This abiding stability of mind the Greeks call euthyimia, “well-being of the soul”, on which there is an excellent treatise by Democritus; I call it tranquillity. For there is no need to imitate and reproduce words in their Greek shape; the thing itself, which is under discussion, must be designated by some name which ought to have, not the form, but the force, of the Greek term. What we are seeking, therefore, is how the mind may always pursue a steady and favourable course, may be well-disposed towards itself, and may view its condition with joy, and suffer no interruption of this joy, but may abide in a peaceful state, being never uplifted nor ever cast down. This will be “tranquillity”. Let us seek in a general way how it may be obtained; then from the universal remedy you will appropriate as much as you like. Meanwhile we must drag forth into the light the whole of the infirmity, and each one will then recognize his own share of it; at the same time you will understand how much less trouble you have with your self-depreciation than those who, fettered to some showy declaration and struggling beneath the burden of some grand title, are held more by shame than by desire to the pretence they are making.
Seneca was a Roman senator and political advisor to Emperor Nero, whom he was accused of being complicit in a plot to assassinate. Like Socrates before him, Seneca was forced to take his own life, which he did with dignity and equanimity, surrounded by his closest friends, becoming the very embodiment of the wisdom he imparted and the detachment he steadfastly maintained.
All are in the same case, both those, on the one hand, who are plagued with fickleness and boredom and a continual shifting of purpose, and those, on the other other, who loll and yawn. Add also those who, just like the wretches who find it hard to sleep, change their position and settle first in one way and then in another, until finally they find rest through weariness. By repeatedly altering the condition of their life they are at last left in that in which, not the dislike of making a change, but old age, that shrinks from novelty, has caught them. And add also those who by fault, not of firmness of character, but of inertia, are not fickle enough, and live, not as they wish, but as they have begun. The characteristics of the malady are countless in number, but it has only one effect—to be dissatisfied with oneself. This springs from a lack of mental poise and from timid or unfulfilled desires, when men either do not dare, or do not attain, as much as they desire, and become entirely dependent upon hope; such men are always unstable and changeable, as must necessarily be the fate of those who live in suspense.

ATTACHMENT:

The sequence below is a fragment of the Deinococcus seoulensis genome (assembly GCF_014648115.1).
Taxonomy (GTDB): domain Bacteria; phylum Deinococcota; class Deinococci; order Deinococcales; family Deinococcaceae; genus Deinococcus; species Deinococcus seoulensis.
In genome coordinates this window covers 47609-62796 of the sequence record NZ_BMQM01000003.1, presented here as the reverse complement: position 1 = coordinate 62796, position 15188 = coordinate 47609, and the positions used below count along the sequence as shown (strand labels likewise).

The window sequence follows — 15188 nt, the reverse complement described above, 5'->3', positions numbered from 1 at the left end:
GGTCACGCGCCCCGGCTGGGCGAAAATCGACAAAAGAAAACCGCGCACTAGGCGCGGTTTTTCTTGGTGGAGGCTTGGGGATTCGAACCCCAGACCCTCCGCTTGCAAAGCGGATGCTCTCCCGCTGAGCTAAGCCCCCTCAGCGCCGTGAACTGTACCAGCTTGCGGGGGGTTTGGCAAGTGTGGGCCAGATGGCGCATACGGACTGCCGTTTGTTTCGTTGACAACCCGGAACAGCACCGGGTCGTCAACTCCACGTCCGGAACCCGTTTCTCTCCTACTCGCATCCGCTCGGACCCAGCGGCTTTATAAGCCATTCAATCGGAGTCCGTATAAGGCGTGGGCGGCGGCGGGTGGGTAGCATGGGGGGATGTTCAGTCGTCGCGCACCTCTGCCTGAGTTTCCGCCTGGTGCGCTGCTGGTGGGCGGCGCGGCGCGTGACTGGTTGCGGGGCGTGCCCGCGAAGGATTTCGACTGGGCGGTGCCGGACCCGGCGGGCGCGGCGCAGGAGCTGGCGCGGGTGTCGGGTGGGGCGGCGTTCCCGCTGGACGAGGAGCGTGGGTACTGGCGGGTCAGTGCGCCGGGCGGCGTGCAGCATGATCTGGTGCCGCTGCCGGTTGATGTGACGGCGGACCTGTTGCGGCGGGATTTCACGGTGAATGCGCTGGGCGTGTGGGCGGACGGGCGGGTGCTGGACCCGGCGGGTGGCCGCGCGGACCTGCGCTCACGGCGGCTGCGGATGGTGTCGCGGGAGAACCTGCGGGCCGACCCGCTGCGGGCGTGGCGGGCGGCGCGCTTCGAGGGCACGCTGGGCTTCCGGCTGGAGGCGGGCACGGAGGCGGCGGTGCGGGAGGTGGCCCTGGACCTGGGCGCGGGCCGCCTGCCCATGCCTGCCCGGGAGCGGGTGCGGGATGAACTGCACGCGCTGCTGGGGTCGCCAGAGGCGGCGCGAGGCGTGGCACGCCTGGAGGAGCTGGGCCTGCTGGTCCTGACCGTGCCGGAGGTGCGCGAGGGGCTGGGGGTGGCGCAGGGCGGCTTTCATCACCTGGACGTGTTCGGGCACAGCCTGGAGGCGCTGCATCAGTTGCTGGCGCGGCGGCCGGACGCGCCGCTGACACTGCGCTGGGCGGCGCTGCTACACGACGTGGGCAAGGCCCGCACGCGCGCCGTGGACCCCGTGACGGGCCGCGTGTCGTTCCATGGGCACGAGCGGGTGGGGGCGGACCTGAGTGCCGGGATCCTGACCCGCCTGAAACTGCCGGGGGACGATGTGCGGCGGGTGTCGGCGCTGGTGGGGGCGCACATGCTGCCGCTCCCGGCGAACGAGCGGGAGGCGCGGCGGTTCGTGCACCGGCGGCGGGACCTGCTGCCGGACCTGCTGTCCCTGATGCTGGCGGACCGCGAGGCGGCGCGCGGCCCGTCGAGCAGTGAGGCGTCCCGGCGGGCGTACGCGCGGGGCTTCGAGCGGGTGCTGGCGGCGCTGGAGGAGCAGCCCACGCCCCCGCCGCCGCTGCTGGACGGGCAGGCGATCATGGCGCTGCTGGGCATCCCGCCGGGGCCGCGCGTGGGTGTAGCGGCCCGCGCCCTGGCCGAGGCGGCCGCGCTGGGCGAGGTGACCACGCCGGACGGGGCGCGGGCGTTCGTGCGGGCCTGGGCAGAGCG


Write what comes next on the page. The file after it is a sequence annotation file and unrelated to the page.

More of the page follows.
They strive to attain their prayers by every means, they teach and force themselves to do dishonourable and difficult things, and, when their effort is without reward, they are tortured by the fruitless disgrace and grieve, not because they wished for what was wrong, but because they wished in vain. Then regret for what they have begun lays hold upon them, and the fear of beginning again, and then creeps in the agitation of a mind which can find no issue, because they can neither rule nor obey their desires, and the hesitancy of a life which fails to find its way clear, and then the dullness of a soul that lies torpid amid abandoned hopes. And all these tendencies are aggravated when from hatred of their laborious ill-success men have taken refuge in leisure and in solitary studies, which are unendurable to a mind that is intent upon public affairs, desirous of action, and naturally restless, because assuredly it has too few resources within itself; when, therefore, the pleasures have been withdrawn which business itself affords to those who are busily engaged, the mind cannot endure home, solitude, and the walls of a room, and sees with dislike that it has been left to itself.
From this comes that boredom and dissatisfaction and the vacillation of a mind that nowhere finds rest, and the sad and languid endurance of one’s leisure; especially when one is ashamed to confess the real causes of this condition and bashfulness drives its tortures inward; the desires pent up within narrow bounds, from which there is no escape, strangle one another. Thence comes mourning and melancholy and the thousand waverings of an unsettled mind, which its aspirations hold in suspense and then disappointment renders melancholy. Thence comes that feeling which makes men loathe their own leisure and complain that they themselves have nothing to be busy with; thence too the bitterest jealousy of the advancements of others. For their unhappy sloth fosters envy, and, because they could not succeed themselves, they wish every one else to be ruined; then from this aversion to the progress of others and despair of their own mind becomes incensed against Fortune, and complains of the times, and retreats into corners and broods over its trouble until it becomes weary and sick of itself.
Seneca was one of the main exponents of the school of Stoicism, which teaches that the highest good in life is the pursuit of the four cardinal virtues, namely wisdom, temperance, justice and courage. The aim of one’s existence, therefore, should be the recognition that anything that comes under the agency of the mind—values, desires, judgements—is always under our control and thus subject to scrutiny and adjustment. And thus, the whole passage of one’s voyage through the mortal realm must be to steer oneself toward a safe harbour far removed from wild terrain and blustery seas.